Winterson’s text is full of metaphorical riches. She writes with acute visual sensibility (from the first pages, with their description of a hailstorm in a city street) and this is one of the book’s best things. There are also plenty of incidental felicities: Xeno is designing a game in which time can be arrested, put on hold, accelerated, and so on, and the narrative exhibits something of this shuttling and mixing – most effectively in the 130-page pause between the moment when Milo (Shakespeare’s Mamilius, Leo’s and MiMi’s son) slips away from his father at an airport and the fatal accident that follows. In the play, Mamilius’s death is a disturbing silence behind the rest of the drama, never alluded to, never healed or reconciled; here, Milo’s absence in this long “gap of time” sustains a pedal of unease that has rather the same effect and the revelation of his death, picking up the narrative exactly where it had broken off, is both unsurprising and shocking.

Recurrent motifs are handled with subtlety, especially the theme of “falling”; a song of MiMi’s alludes to Gérard de Nerval’s image of an angel falling into the gap between houses in Paris, not being able to fly away without destroying the street and withering into death. The convergence and crucial difference between falling and failing, falling in love and the “fall” of the human race – all these are woven together hauntingly, reflecting, perhaps, Shakespeare’s exploration in the play of Leontes’s terror of the physical, of the final fall into time and flesh that unreserved love represents.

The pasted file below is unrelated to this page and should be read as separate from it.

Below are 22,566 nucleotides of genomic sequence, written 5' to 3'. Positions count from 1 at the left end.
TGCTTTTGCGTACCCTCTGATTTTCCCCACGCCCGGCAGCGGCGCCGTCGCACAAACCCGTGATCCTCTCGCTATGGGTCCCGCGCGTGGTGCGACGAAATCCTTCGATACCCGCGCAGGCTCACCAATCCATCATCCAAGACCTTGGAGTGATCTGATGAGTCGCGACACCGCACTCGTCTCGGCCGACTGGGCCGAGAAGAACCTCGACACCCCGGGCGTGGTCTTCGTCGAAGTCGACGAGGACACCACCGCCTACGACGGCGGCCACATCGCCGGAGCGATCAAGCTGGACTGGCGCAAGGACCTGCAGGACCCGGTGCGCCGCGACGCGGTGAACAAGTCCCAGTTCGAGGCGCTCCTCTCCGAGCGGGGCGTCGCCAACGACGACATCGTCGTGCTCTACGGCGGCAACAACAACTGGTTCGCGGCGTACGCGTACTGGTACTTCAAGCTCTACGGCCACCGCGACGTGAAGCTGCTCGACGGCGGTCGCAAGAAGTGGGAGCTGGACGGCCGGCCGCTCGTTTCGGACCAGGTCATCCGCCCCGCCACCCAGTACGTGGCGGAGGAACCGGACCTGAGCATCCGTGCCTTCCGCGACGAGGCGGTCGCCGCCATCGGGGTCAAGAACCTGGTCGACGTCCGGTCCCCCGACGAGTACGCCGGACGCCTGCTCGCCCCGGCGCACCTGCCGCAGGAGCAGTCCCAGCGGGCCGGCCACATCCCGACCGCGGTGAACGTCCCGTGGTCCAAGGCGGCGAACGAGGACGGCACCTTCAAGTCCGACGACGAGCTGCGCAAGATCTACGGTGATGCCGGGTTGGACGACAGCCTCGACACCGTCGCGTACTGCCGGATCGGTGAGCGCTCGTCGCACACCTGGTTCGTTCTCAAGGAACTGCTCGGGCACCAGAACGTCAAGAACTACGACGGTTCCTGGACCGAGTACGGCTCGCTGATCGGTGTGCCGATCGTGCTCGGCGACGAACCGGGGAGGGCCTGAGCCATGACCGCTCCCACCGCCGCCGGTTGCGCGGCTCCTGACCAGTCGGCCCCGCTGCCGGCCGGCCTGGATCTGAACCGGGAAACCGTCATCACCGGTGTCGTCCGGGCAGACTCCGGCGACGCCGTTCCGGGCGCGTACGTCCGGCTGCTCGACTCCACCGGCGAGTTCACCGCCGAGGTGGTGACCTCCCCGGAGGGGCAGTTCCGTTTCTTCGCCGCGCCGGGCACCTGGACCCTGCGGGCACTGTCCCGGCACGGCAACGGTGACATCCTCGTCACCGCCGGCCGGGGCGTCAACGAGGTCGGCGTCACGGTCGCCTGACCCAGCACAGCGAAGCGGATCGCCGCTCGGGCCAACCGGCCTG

A book of considerable beauty, then, if not without its problems. MiMi somehow lacks the full angry dignity of Hermione and Leo is a bit too much of a caricature of the heartless, hyper-masculine City trader. His psychoanalyst is a cartoon figure and Pauline’s Yiddish folksiness – although flagged in the text as consciously exaggerated – is a bit overdone.

How a contemporary version can fully handle the pitch of the uncanny in Shakespeare’s final scene, with the “reanimation” of Hermione, is anyone’s guess (the Bible is not wrong to associate the earliest story of the resurrection with terror as much as joy). Winterson does a valiant job and passes seamlessly into a moving and intensely suggestive ending but I was not quite convinced on first reading that her reanimation had done justice to the original.

However, weigh against this the real success of the New Bohemia scenes as a thoroughly convincing modern “pastoral” and the equally successful use of Xeno’s creation of virtual worlds in his games as a way of underlining Shakespeare’s strong hints in the play that art, with its aura of transgression, excess, forbidden magic, and so on, may be our only route to nature. Dream, surprise and new creation are what tell us what is actually there, if only we could see. Winterson’s fiction is a fine invitation into this deeply Shakespearean vision of imagination as the best kind of truth-telling.

Rowan Williams is a New Statesman contributing writer. His most recent book is “The Edge of Words: God and the Habits of Language” (Bloomsbury). The Gap of Time by Jeanette Winterson is published by Vintage (320pp, £16.99)

Rowan Williams is an Anglican prelate, theologian and poet, who was Archbishop of Canterbury from 2002 to 2012. He writes on books for the New Statesman

This article first appeared in the 01 October 2015 issue of the New Statesman, The Tory tide